prompt a reassessment of a case, an offer including Alaska  Civil
Rule  82 fees and costs may have increased value, or a new  court
decision could alter the legal strength of a partys case.27
          Although  the dissent characterizes Andersons  case  as
weak,  our  opinion  recognizes that Anderson  posed  troublesome
policy questions.  Moreover, the superior court acknowledged that
Andersons   arguments had some power and force  and  limited  its
decision  to  the  facts of the case.  From  the  perspective  of
assessing the offer of judgment, though, there is simply  no  way
that  Alyeska  could  reasonably have assessed  the  strength  or
weakness of Andersons case.  Nothing in the record suggests  that
Alyeska knew what Andersons legal arguments might be  whether she
would  be  challenging the constitutionality of  the  statute  or
making  a fact-based argument peculiar to her case  when it  made
its offer of judgment.  Finally, Andersons case presented a novel
legal  question:   The  new  statute had  not  been  definitively
interpreted by any court when she brought her case.
          In  the  context of Andersons case, Alyeskas ten-dollar
offer  was made shortly after it filed its answer.  Anderson  was
seeking  $500,000  in  damages for an undisputedly  serious  head
injury  caused  by  a table that belonged to  Alyeska.   Alyeskas
planned  defense relied on a newly enacted statute that  had  not
been  interpreted  by  the  courts.  Under  these  circumstances,
Alyeskas  offer did not serve the legitimate purpose of  Rule  68
and  thus  cannot  serve  as a basis for  an  award  of  Rule  68
attorneys fees.28
V.   CONCLUSION
          Because  Alyeska is a project owner as set  out  in  AS
23.30.045,   we  AFFIRM  the  superior  courts  order  dismissing
Andersons claims against Alyeska.  We REVERSE the superior courts
order  awarding  Alyeska Rule 68 attorneys fees because  Alyeskas
offer  of judgment was invalid as a matter of law, and we  REMAND
for an award of Rule 82 attorneys fees.
CHRISTEN, Justice, dissenting in part.
          I  write separately to express my disagreement with the
courts conclusion that the trial court erred by awarding Rule  68
attorneys fees.
          The  court disapproves of the nominal offer of judgment
Alyeska  made  at the outset of this case due to its  failure  to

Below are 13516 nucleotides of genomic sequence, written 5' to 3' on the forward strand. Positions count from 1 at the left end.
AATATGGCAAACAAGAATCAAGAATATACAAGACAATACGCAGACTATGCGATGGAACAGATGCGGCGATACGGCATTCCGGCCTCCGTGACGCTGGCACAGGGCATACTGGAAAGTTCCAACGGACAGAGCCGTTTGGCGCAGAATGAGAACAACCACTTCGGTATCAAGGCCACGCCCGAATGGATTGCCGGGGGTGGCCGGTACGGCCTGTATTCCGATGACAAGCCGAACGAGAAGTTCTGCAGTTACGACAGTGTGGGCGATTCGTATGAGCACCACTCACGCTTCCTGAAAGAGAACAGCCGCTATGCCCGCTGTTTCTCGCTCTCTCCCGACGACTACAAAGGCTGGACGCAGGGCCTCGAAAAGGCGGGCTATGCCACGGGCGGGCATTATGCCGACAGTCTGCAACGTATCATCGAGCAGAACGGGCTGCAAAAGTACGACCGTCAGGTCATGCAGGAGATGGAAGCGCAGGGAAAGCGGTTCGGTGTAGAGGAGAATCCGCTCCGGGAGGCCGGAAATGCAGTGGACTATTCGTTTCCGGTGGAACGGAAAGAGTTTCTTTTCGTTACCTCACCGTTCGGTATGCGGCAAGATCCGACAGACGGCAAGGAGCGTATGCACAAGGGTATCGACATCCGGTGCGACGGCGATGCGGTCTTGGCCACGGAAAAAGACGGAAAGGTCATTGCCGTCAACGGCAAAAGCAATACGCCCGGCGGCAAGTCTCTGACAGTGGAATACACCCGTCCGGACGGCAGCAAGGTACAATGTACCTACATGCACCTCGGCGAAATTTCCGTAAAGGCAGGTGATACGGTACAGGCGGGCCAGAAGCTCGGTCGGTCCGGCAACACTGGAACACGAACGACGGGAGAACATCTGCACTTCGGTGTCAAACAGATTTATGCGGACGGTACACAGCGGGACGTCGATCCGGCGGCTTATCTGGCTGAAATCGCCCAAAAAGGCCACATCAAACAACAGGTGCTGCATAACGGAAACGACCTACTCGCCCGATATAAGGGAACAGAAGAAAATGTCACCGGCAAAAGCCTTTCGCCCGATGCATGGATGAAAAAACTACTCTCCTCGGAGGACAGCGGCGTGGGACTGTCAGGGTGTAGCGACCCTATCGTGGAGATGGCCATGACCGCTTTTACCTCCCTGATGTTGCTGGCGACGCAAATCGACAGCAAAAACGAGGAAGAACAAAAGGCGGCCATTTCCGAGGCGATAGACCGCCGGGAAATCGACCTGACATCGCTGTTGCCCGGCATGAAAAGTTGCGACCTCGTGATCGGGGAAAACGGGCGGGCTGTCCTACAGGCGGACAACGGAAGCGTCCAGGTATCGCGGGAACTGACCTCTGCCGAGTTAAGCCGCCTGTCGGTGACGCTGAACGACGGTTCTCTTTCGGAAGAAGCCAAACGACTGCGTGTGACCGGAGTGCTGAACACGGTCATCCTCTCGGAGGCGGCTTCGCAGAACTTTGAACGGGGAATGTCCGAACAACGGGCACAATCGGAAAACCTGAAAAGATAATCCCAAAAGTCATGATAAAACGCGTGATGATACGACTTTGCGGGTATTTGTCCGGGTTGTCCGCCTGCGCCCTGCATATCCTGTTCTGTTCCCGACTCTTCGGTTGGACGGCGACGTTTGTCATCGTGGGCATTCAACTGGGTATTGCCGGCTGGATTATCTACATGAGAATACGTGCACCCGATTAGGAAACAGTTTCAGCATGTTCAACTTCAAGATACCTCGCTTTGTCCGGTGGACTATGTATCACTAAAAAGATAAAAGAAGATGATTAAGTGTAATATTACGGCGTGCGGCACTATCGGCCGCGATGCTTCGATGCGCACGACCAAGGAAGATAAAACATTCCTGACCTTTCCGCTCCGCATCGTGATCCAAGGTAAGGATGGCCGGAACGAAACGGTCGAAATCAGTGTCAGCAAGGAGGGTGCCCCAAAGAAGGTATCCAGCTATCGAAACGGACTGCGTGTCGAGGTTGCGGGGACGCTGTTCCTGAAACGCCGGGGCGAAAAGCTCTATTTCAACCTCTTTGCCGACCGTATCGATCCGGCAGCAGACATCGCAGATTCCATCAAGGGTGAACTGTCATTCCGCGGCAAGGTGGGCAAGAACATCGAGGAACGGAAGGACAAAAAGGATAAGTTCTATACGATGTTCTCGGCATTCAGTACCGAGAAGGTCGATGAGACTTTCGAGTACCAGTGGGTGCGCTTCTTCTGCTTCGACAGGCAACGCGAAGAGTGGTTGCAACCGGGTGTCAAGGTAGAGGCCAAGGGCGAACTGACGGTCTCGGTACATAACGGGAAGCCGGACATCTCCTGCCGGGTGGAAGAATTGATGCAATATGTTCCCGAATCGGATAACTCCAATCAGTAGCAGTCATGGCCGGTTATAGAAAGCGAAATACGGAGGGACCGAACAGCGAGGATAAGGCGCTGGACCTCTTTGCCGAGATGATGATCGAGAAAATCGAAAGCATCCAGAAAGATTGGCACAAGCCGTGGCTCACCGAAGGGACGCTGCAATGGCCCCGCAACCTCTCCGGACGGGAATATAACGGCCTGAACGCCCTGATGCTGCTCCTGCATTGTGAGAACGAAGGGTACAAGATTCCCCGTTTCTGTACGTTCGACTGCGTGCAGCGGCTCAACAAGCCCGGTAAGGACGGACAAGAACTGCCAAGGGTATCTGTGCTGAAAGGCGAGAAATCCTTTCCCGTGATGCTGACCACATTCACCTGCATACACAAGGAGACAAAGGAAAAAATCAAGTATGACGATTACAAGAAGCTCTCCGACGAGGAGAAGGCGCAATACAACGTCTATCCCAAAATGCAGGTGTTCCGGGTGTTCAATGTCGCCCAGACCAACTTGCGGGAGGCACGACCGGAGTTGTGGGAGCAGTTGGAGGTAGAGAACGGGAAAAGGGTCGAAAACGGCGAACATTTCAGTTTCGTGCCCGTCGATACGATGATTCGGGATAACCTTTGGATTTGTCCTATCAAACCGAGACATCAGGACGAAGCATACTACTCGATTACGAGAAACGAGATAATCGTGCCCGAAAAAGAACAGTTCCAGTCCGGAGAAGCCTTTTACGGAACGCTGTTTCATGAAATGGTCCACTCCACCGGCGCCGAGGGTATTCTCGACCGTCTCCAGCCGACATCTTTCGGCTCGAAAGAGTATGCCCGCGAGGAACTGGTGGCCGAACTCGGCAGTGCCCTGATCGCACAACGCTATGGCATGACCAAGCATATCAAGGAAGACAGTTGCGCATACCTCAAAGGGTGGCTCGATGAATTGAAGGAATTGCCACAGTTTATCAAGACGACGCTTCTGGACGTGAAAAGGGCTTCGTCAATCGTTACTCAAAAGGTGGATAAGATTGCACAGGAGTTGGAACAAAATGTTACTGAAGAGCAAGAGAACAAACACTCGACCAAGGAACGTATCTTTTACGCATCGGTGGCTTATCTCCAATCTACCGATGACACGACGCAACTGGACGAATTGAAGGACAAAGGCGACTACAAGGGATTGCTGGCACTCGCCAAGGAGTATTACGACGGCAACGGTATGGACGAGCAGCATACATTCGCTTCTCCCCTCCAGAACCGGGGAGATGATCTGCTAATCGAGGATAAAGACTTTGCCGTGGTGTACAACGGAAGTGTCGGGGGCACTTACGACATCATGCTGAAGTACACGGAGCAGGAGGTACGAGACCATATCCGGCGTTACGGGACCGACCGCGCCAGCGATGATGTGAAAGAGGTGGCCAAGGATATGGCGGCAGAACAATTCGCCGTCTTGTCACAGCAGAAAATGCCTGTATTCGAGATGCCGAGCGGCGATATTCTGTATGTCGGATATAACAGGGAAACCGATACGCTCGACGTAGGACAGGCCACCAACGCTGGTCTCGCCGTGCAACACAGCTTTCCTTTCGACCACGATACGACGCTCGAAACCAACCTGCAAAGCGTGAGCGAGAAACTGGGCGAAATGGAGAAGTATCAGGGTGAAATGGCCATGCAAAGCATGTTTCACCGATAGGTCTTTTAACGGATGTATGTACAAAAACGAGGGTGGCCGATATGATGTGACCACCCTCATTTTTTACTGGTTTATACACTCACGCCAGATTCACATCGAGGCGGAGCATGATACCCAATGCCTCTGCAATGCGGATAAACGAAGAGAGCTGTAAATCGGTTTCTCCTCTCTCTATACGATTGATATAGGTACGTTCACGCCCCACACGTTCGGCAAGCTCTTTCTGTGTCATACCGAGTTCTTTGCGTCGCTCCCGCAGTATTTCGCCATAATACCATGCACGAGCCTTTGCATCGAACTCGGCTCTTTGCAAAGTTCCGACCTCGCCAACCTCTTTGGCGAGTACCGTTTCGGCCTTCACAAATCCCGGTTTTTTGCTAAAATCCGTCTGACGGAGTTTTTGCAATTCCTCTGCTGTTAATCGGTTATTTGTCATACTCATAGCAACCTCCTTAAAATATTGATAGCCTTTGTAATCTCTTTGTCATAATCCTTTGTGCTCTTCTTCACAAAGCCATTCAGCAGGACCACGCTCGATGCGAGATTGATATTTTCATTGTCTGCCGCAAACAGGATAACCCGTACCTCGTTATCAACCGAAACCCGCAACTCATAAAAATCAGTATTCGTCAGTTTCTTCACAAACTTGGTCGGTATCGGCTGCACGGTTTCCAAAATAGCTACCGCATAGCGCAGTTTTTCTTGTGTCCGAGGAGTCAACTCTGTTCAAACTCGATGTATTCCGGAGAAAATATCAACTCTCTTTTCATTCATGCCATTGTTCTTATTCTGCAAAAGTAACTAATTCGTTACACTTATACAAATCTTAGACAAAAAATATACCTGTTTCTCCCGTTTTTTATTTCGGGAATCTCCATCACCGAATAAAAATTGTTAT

serve  the purpose of Rule 68: to encourage settlement and  avoid
protracted  litigation.  In my view, Alyeskas early  attempts  to
settle  this  case combined with the weakness of Andersons  legal
claims support the trial courts award of Rule 68 attorneys  fees.
I would affirm the superior courts order.
          Alyeska  responded to Andersons complaint by writing to
explain  that  the legislatures 2004 amendments to  AS  23.30.055
Alaskas Workers Compensation Act  extended the statutes exclusive
remedy  provisions  to Alyeska because Alyeska  fell  within  the
statutes  amended definition of project owner.  Alyeska  actually
forwarded  its legislative history research to Andersons  counsel
and invited counsel to discuss the law and your dismissal of this
suit  prior  to  any additional fees being incurred.   When  that
attempt  was  unsuccessful, Alyeska answered  the  complaint  and
asserted  that  the  suit was barred by the  exclusive  liability
provisions  of  AS  23.30.055.   Alyeska   made  an  early    and
admittedly  nominal  settlement offer under Rule 68.   The  offer
was  accompanied  by a cover sheet reiterating that  because  the
exclusive remedy protection of AS 23.30.055 applies to this case,
we think it makes sense to try and secure an early dismissal .  .
. before incurring costs and attorneys fees.  Apart from offering
to  pay  a  significant  amount of  money  despite  its  lack  of
litigation risk, it is hard to identify steps Alyeska could  have
taken  that  would  have  been more  likely  to  avoid  incurring
significant fees, or to foster a constructive dialogue about  the
2004 statutory amendments.
          The  court finds no principled distinction between  the
ten-dollar offer Alyeska made to Anderson at the outset  of  this
case and the initial one-dollar offer in Beal [v. McGuire].1   In
my  view,  there  are  several reasons Beal  is  distinguishable.
First,  the defendants in Beal served their individual offers  of
judgment before they asserted their counterclaims.2  Under  those
circumstances,  our court viewed the early one-dollar  settlement
offers in Beal to be consistent with tactical demands rather than
a   valid  attempt[]  to  encourage  negotiation.3   Because  the
settlement  offers in Beal were conveyed before the counterclaims
had  been  asserted,   the opposing parties had  a  very  limited
ability  to  assess  the  merits of the  dispute.   In  contrast,
Alyeska expressly communicated its theory of the case to Anderson
and  even  forwarded  its research on the applicable  legislative
history.   Alyeskas actions were objectively consistent  with  an
attempt  to  settle  the  case  in  its  earliest  stages  before
significant fees were incurred.4
          The  early  offers  in Beal were also  less  likely  to
result  in fruitful settlement discussions because fact discovery
was needed in order to gauge the merits of the parties respective
arguments.   Alyeskas defense to Andersons  claim  was  not  fact
dependent.   In the decision issued today, the court acknowledges
          that an offer in a case with a tenuous factual basis or
controlling legal precedent may be much lower than an offer in  a
case  with  a  novel  legal question.  But  the  court  does  not
acknowledge  that it was not necessary to conduct fact  discovery
to  assess the merits of Alyeskas defense; it turned on a  purely
legal issue of statutory interpretation.
          The  court  seems to place considerable weight  on  its
view that Andersons case presented a novel legal question because